1df2fa83d020d50c90e390b7d79e1d68Believe me when I say that I do not want to write in the blood from my deepest wound. I want you to know that if you’ve been misused or abused, I know it hurts. But I want more than anything to write from the other side of pain. I desperately want to turn to you and say, “It is possible! You can get here from there. And it’s so much better here where grace abounds and mercy is freely given!”

But here’s the thing: I’m not on the other side yet. I’m writing this journey in “real time.” After all these years, I’m ready to be healthy. I want to be whole. And I don’t care if I have scars…as long as I can stop the bleeding from my deepest wound.

 

STEPPING OUT IN FAITH, IN STYLE!

On September 19th, I posted A New Thing, a preface of sorts to the direction I hoped to move in, a direction I felt God was calling to move in. I was still feeling pretty excited on September 21st. That day I was reading a few articles online when I noticed some really pretty dresses being advertised. Now I’m not a fancy dresser at all, but I like the idea of wearing something pretty and feeling pretty in it. I even have a board on Pinterest called ‘Things I’d Like to Feel Pretty In’. And that’s the closest I’ve ever gotten – thinking about feeling (not even being) pretty. And a lot of it is tied to how I was raised – like wearing a garage sale maternity top when I was 9 because it was “big”. Even so, when I dress for my office job, it’s in ‘work clothes’ because I plan to work hard and need to be comfortable more than I need to feel ‘fluffy.’

Anyway…It was a few minutes later that I clicked on a devotional about stepping out in faith, and this is a screenshot of what I saw:step out dressThe first dress is the one I’d shown my husband about 20 minutes earlier as one I especially liked. Finding this combination of article and advertisement really funny, I then posted the screenshot and this comment to Facebook:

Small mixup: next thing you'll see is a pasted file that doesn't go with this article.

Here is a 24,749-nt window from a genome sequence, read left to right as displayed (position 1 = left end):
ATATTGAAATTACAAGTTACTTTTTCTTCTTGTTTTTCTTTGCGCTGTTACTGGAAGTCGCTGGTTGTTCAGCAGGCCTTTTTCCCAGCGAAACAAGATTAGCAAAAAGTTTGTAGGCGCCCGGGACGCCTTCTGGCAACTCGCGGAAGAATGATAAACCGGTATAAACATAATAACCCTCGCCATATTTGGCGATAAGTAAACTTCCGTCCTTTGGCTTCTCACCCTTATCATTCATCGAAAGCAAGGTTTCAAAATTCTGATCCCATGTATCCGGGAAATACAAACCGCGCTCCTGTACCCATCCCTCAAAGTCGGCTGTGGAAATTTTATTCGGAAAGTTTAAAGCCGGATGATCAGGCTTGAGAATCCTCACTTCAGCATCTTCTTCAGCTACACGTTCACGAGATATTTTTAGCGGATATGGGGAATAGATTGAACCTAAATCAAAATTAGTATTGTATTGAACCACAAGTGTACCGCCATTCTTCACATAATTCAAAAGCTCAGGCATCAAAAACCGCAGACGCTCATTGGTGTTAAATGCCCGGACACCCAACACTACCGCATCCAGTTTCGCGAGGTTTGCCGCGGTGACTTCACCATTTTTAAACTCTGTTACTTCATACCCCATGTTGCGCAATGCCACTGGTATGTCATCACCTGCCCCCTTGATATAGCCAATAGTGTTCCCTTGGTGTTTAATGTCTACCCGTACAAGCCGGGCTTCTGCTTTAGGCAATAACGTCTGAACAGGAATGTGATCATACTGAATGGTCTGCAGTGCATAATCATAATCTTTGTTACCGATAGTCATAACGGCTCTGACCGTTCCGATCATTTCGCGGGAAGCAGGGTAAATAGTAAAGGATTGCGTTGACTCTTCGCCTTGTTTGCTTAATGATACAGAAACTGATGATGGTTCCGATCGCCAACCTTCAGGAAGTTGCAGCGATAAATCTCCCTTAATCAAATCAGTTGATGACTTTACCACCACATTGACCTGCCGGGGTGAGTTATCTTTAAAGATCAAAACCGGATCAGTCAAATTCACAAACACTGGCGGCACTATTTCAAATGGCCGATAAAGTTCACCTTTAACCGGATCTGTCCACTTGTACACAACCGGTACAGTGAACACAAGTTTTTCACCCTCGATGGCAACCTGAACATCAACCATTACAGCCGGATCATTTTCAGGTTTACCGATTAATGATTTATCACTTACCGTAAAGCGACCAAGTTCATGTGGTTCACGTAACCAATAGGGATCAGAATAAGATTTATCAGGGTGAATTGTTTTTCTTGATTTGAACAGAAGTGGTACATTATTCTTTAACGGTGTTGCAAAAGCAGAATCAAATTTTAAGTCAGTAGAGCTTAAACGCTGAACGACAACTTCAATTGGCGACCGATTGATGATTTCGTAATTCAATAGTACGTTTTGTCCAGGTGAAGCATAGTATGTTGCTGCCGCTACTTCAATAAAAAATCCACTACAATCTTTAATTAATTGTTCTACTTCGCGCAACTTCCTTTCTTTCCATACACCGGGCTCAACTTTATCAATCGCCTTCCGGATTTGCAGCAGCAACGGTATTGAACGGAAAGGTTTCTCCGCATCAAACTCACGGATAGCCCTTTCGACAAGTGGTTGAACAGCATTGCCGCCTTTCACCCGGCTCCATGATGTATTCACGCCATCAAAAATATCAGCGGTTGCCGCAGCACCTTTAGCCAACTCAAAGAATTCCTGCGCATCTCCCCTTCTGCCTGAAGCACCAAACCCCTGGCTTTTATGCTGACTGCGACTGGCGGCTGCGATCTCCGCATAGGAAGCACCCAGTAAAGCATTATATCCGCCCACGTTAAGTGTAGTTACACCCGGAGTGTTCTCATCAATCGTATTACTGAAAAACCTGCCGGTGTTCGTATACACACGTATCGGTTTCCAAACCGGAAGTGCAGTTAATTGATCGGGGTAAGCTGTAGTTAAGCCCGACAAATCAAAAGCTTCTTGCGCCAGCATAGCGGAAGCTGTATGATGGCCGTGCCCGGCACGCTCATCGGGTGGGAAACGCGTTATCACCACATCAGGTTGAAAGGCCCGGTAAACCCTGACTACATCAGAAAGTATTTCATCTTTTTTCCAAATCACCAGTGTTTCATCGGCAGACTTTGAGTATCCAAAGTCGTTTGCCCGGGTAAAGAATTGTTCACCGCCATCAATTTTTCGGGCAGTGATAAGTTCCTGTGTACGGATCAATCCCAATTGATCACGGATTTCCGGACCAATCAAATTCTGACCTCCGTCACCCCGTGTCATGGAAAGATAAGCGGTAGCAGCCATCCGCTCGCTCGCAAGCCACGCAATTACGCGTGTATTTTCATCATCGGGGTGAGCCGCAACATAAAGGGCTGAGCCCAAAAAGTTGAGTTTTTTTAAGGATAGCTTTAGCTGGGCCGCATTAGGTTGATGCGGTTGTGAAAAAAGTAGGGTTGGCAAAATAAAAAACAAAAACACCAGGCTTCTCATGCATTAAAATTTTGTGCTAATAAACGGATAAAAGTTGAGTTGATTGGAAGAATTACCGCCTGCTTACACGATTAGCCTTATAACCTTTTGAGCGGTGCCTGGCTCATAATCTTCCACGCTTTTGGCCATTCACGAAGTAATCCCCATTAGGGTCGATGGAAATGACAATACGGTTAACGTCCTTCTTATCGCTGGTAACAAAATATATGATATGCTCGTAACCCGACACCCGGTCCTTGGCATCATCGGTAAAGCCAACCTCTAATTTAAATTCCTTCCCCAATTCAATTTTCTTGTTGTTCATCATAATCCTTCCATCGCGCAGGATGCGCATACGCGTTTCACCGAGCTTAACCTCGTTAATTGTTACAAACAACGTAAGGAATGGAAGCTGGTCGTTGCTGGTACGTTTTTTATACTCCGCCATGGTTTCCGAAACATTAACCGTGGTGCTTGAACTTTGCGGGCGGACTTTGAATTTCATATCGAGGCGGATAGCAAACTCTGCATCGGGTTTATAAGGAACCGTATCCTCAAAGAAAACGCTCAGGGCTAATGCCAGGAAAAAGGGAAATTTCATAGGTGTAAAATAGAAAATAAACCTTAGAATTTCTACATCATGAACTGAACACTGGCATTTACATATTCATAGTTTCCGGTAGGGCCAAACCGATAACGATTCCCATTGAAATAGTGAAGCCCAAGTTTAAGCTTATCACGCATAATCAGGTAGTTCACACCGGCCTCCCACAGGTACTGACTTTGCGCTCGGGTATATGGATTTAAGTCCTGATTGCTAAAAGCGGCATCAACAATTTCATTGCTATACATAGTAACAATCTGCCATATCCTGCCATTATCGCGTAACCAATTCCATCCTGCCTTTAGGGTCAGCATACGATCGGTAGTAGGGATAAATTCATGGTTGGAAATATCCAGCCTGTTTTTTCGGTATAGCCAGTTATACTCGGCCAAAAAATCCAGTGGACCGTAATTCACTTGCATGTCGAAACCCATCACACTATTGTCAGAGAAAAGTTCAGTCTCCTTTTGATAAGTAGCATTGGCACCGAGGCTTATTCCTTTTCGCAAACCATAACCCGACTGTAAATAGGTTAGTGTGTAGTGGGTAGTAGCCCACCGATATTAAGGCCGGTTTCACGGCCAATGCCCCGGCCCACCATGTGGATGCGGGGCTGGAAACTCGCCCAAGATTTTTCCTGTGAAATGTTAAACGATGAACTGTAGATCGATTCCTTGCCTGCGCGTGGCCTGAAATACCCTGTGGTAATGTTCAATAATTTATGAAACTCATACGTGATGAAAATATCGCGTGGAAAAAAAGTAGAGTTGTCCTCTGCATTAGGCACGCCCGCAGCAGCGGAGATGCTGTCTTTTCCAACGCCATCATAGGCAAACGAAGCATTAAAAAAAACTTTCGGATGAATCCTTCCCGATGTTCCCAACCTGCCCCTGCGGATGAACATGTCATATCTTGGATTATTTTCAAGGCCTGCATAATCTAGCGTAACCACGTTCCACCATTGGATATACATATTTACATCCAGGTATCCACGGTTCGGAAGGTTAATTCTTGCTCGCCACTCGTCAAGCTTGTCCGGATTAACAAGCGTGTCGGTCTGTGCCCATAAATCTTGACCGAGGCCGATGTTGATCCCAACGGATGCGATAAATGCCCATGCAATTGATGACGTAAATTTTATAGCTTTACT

I clicked on a link to read a devotional on stepping out in faith. Thanks to another link I’d looked at earlier, I saw that there were ways I could step out in faith looking pretty doggone good! (FYI: My favorite is the first dress and I wear a 3X. Just sayin’!) 😂

Not long after, a friend of mine replied, telling me, “Well get your walking shoes on. The dress will arrive in 10 days at your home!” (Of course, I cried!)

fc61fb67da2412164cb01972f689935bThe dress arrived yesterday, and it’s beautiful!

And I’m glad it came yesterday because every day from September 22nd to yesterday, I’ve felt unbearably hopeless and helpless. The sense of personal failure is overwhelming, and my personal mantra seems to be, “I can’t.”

I have so very much to learn about being a child of God and just what my Father is – and isn’t. His Word assures me that he doesn’t intend for me to feel afraid or without hope. I know that he doesn’t expect me to carry the load by myself. I think he’s very happy to see me in a pretty dress. And just to be sure I know he’s paying attention, 30 minutes after I freed my dress from its shipping constraints, I opened an email from Chicken Soup for the Soul notifying me that a story I submitted is in the final considerations for publication.

My Father sees me. He knows me. He loves me. Even when I wonder where he is.

And I have a pretty strong suspicion that he likes to see me smile!